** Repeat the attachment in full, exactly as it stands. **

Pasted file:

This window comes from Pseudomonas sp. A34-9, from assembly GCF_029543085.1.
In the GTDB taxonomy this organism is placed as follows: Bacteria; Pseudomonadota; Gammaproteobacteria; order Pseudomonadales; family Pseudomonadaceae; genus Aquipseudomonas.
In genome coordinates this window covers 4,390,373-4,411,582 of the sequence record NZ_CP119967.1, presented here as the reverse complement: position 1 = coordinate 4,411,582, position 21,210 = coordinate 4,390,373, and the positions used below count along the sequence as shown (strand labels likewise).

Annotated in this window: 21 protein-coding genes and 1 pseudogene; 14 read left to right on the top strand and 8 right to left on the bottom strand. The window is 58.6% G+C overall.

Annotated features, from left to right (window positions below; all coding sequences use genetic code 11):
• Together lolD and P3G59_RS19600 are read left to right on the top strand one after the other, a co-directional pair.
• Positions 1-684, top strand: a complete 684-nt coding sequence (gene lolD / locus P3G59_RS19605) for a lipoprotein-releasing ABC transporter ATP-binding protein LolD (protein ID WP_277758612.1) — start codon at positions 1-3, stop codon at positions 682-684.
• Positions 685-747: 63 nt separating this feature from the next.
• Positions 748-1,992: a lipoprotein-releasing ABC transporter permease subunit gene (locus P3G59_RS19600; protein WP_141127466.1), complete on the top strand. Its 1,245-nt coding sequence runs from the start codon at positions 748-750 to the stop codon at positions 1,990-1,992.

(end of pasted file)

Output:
This window comes from Pseudomonas sp. A34-9, from assembly GCF_029543085.1.
In the GTDB taxonomy this organism is placed as follows: Bacteria; Pseudomonadota; Gammaproteobacteria; order Pseudomonadales; family Pseudomonadaceae; genus Aquipseudomonas.
In genome coordinates this window covers 4,390,373-4,411,582 of the sequence record NZ_CP119967.1, presented here as the reverse complement: position 1 = coordinate 4,411,582, position 21,210 = coordinate 4,390,373, and the positions used below count along the sequence as shown (strand labels likewise).

Annotated in this window: 21 protein-coding genes and 1 pseudogene; 14 read left to right on the top strand and 8 right to left on the bottom strand. The window is 58.6% G+C overall.

Annotated features, from left to right (window positions below; all coding sequences use genetic code 11):
• Together lolD and P3G59_RS19600 are read left to right on the top strand one after the other, a co-directional pair.
• Positions 1-684, top strand: a complete 684-nt coding sequence (gene lolD / locus P3G59_RS19605) for a lipoprotein-releasing ABC transporter ATP-binding protein LolD (protein ID WP_277758612.1) — start codon at positions 1-3, stop codon at positions 682-684.
• Positions 685-747: 63 nt separating this feature from the next.
• Positions 748-1,992: a lipoprotein-releasing ABC transporter permease subunit gene (locus P3G59_RS19600; protein WP_141127466.1), complete on the top strand. Its 1,245-nt coding sequence runs from the start codon at positions 748-750 to the stop codon at positions 1,990-1,992.